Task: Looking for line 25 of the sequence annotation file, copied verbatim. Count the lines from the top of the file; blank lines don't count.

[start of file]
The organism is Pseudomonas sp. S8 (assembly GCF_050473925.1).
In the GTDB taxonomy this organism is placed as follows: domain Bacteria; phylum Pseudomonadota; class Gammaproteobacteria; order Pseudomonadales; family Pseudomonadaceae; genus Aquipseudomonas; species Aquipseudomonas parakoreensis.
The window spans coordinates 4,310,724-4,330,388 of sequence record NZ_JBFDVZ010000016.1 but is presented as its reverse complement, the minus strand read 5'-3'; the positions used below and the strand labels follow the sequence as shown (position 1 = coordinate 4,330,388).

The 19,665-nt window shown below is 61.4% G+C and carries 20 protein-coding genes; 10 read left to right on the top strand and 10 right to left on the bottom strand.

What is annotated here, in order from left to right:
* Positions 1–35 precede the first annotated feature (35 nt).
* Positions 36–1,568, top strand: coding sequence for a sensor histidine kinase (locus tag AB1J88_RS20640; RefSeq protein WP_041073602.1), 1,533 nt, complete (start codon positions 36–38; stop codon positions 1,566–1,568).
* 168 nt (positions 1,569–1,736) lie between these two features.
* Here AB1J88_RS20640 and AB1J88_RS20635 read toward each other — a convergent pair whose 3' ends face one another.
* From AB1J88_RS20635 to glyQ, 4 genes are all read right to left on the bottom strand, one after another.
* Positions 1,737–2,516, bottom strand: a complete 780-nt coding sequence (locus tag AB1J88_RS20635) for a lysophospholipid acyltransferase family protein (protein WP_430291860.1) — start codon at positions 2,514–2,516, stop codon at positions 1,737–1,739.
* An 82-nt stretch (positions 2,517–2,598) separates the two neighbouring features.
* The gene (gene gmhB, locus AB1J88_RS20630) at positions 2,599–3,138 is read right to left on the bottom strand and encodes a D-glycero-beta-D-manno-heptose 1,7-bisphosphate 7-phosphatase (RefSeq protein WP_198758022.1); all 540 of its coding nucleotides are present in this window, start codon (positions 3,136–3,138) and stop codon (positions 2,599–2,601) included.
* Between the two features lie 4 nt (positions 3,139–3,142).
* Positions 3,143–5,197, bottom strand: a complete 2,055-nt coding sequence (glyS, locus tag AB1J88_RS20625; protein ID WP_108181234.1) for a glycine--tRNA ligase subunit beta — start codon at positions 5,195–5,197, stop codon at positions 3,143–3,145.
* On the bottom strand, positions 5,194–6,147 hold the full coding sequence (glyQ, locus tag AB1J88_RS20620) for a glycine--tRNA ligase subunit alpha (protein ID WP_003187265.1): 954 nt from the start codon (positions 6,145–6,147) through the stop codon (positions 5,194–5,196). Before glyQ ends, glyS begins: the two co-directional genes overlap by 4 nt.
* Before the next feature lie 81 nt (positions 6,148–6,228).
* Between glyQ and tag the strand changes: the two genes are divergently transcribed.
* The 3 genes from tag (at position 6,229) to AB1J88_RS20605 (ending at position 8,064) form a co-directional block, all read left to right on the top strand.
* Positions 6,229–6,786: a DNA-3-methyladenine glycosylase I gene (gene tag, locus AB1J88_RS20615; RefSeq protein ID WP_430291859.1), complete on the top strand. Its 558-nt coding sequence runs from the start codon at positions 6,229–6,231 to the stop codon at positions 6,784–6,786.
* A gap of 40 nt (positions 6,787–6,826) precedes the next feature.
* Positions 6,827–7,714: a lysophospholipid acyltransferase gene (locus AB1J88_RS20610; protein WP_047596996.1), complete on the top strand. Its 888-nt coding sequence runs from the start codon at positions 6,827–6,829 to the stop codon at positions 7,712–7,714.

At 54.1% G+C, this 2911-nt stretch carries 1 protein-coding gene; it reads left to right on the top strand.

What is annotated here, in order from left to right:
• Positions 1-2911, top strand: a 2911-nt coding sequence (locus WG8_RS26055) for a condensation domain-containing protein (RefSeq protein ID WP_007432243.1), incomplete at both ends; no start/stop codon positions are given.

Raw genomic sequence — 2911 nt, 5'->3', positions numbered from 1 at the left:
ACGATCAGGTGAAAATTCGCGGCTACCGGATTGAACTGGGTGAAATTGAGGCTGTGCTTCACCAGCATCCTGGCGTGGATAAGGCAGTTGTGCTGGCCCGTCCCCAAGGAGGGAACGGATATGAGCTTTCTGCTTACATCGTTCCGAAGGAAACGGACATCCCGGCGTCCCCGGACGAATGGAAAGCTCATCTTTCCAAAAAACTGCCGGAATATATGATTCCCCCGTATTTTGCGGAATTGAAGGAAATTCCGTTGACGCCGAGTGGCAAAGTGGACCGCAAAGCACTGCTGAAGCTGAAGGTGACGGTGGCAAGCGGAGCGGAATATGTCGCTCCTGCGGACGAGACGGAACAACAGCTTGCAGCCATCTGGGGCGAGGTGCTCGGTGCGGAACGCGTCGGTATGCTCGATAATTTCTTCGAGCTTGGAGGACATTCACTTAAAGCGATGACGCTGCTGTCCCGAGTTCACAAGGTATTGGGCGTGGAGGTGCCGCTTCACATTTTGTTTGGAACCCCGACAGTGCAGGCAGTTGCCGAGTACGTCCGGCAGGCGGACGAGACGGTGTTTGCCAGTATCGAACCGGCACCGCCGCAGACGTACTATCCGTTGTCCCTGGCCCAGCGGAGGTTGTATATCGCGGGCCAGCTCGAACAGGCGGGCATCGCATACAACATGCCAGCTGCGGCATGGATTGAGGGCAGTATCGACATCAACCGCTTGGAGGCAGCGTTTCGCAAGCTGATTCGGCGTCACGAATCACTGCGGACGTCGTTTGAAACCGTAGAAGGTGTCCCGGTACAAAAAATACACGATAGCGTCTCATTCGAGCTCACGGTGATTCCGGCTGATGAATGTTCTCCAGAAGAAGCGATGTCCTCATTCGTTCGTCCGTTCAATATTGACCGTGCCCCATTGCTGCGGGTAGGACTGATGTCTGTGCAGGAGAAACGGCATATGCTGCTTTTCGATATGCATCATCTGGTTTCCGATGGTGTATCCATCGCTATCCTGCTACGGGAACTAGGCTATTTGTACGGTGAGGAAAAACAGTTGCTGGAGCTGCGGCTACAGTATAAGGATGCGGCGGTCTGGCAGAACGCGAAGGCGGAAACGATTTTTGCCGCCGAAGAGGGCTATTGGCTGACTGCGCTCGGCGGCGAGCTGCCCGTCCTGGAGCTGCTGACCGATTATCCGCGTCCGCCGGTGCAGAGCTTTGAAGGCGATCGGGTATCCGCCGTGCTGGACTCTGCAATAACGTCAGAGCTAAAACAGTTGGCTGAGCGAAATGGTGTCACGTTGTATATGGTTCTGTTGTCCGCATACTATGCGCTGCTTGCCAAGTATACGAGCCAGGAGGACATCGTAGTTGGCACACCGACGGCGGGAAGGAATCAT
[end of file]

• Positions 1-2911, top strand: a 2911-nt coding sequence (locus WG8_RS26055) for a condensation domain-containing protein (RefSeq protein ID WP_007432243.1), incomplete at both ends; no start/stop codon positions are given.